As with Ray Dalio, the realization that nothing lasts forever is critically important to long-term investing. In order to “buy low,” one must have first “sold high.” Understanding that all things are cyclical suggests that after long price increases, investments become more prone to declines than further advances.
7) James Montier, GMO
“There is a simple, although not easy alternative [to forecasting]… Buy when an asset is cheap, and sell when an asset gets expensive…. Valuation is the primary determinant of long-term returns, and the closest thing we have to a law of gravity in finance.”
“Cheap” is when an asset is selling for less than its intrinsic value. “Cheap” is not a low price per share. Most of the time when a stock has a very low price, it is priced there for a reason. However, a very high priced stock CAN be cheap. Price per share is only part of the valuation determination, not the measure of value itself.
8) George Soros, Soros Capital Management
“It’s not whether you’re right or wrong that’s important, but how much money you make when you’re right and how much you lose when you’re wrong.”
Back to risk management, being right and making money is great when markets are rising. However, rising markets tend to mask investment risk that is quickly revealed during market declines. If you fail to manage the risk in your portfolio, and give up all of your previous gains and then some, then you lose the investment game.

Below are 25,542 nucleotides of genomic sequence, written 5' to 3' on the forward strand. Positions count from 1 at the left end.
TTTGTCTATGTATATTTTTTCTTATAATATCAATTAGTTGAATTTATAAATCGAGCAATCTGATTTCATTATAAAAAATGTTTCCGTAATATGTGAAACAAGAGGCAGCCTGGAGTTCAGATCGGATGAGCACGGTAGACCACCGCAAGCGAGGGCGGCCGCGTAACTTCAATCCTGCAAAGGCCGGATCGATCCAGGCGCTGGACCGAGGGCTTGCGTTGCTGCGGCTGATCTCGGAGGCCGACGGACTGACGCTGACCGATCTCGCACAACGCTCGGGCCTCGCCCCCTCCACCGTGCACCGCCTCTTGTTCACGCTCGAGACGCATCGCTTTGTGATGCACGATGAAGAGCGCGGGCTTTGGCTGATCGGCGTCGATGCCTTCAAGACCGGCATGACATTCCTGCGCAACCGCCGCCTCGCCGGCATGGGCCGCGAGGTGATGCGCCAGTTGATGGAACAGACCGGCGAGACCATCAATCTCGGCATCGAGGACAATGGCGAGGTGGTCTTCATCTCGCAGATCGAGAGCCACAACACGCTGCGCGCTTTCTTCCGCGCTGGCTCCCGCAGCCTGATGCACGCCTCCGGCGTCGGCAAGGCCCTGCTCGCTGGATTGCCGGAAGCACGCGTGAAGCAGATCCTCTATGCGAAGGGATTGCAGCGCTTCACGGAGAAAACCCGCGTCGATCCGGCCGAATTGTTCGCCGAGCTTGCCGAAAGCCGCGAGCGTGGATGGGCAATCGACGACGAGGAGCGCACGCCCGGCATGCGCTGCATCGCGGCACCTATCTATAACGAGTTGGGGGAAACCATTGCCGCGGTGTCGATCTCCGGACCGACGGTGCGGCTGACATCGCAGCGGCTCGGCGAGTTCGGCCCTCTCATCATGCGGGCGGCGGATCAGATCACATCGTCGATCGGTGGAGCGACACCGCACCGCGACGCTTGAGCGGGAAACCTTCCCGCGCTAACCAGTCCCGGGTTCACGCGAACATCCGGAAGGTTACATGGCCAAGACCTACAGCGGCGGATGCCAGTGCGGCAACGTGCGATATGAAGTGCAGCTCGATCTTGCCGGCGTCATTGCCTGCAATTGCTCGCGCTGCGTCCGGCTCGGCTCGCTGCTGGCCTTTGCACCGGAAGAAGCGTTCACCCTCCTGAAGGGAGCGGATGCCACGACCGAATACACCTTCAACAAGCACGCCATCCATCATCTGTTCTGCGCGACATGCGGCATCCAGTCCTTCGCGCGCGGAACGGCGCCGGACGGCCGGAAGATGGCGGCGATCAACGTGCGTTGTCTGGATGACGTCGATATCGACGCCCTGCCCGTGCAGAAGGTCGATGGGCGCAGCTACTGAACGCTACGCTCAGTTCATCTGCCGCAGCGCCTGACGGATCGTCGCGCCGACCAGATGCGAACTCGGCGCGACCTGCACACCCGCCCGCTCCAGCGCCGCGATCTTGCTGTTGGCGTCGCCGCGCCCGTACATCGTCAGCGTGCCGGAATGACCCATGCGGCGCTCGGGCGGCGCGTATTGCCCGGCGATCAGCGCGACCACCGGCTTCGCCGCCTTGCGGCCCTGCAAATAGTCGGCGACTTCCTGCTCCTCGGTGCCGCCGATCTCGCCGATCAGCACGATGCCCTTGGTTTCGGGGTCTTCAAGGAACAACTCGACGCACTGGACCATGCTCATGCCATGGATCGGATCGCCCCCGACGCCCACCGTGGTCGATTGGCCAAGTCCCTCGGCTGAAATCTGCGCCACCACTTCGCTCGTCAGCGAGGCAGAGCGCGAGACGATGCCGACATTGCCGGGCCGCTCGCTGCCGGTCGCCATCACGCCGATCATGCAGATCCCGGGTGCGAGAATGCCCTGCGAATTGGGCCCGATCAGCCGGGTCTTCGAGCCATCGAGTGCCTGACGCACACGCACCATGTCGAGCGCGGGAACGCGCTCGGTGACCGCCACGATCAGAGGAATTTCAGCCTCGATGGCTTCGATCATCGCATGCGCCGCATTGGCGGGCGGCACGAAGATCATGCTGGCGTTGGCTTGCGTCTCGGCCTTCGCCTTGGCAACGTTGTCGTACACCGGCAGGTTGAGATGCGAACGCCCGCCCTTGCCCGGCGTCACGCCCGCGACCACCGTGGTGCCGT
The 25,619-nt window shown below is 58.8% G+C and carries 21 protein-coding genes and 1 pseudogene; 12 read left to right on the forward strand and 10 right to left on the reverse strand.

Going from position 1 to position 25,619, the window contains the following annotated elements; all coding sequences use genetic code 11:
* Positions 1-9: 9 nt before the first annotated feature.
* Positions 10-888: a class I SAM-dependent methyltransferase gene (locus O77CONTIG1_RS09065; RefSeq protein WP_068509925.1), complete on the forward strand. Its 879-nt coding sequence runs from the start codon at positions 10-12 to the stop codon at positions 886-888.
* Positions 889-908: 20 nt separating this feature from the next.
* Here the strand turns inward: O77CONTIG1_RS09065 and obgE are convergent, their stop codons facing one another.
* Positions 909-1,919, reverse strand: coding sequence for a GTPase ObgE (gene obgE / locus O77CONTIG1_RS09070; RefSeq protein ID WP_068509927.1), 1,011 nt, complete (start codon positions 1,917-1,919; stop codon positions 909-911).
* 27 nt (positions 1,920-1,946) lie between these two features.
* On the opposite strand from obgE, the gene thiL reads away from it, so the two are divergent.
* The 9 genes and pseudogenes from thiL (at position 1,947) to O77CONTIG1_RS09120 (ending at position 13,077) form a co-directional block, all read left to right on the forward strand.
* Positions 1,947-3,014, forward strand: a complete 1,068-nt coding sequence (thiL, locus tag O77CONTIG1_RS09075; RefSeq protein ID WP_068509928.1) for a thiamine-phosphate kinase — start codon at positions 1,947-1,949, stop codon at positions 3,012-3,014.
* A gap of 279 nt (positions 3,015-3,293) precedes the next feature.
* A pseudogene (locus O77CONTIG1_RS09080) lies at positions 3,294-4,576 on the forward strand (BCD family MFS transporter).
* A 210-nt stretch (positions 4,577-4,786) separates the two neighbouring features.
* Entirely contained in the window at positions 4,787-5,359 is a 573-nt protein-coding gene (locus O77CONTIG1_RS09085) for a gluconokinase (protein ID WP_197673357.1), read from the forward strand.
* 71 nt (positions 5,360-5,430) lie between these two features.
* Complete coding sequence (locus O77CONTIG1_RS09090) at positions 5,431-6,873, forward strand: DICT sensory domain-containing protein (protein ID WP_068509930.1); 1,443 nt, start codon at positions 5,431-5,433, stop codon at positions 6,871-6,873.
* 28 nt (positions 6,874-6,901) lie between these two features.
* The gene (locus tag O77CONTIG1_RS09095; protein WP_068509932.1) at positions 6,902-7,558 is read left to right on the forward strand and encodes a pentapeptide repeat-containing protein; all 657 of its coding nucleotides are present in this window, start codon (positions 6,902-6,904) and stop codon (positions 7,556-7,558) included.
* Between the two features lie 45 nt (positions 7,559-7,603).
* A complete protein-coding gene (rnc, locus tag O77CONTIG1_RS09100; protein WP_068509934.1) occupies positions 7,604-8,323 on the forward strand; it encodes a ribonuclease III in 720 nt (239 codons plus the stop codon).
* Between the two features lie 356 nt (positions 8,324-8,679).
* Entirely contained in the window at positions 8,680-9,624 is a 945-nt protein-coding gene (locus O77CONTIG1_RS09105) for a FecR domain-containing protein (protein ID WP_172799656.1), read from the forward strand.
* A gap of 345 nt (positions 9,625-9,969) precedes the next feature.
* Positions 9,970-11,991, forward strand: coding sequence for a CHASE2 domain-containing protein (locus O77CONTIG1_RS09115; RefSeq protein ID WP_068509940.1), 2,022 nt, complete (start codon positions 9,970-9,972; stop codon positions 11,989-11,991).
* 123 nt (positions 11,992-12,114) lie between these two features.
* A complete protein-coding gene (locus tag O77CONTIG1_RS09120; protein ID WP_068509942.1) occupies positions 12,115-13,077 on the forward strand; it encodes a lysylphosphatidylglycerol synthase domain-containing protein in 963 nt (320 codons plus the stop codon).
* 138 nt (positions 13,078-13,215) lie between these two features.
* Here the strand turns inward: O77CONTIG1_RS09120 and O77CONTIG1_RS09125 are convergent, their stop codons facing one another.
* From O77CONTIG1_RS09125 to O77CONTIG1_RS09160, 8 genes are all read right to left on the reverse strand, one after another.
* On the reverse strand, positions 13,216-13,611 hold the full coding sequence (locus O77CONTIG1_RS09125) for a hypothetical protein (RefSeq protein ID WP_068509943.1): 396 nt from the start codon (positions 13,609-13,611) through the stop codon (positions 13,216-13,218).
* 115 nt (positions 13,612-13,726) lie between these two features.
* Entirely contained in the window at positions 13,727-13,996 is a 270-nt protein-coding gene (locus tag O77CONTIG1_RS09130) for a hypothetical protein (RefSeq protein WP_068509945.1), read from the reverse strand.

9) Jason Zweig, Wall Street Journal
“Regression to the mean is the most powerful law in financial physics: Periods of above-average performance are inevitably followed by below-average returns, and bad times inevitably set the stage for surprisingly good performance.”
The chart below is the 6-year annualized inflation-adjusted rate of change of the S&P 500 index going back to 1900. The power of regression is clearly seen. Historically, when returns breached 133% it was not long before returns started falling and reverted below 0%.
10) Howard Marks, Oaktree Capital Management
“The biggest investing errors come not from factors that are informational or analytical, but from those that are psychological.”
The biggest driver of long-term investment returns is the minimization of psychological investment mistakes. As Baron Rothschild once stated: “Buy when there is blood in the streets.” This simply means that when investors are “panic selling,” you want to be the one that they are selling to at deeply discounted prices. The opposite is also true. As Howard Marks opined:
“The absolute best buying opportunities come when asset holders are forced to sell.”
As an investor, it is simply your job to step away from your “emotions” for a moment and look objectively at the market around you. Is it currently dominated by “greed” or “fear?”
Your long-term returns will depend greatly not only on how you answer that question, but to manage the inherent risk.
“The investor’s chief problem – and even his worst enemy – is likely to be himself.” – Benjamin Graham
As I stated at the beginning of this missive, “Market Timing” is not an effective method of managing your money. However, as you will note, every great investor throughout history has had one core philosophy in common; the management of the inherent risk of investing to conserve and preserve investment capital.
“If you run out of chips, you are out of the game.”
Lance Roberts is a chief portfolio strategist and economist for Clarity Financial.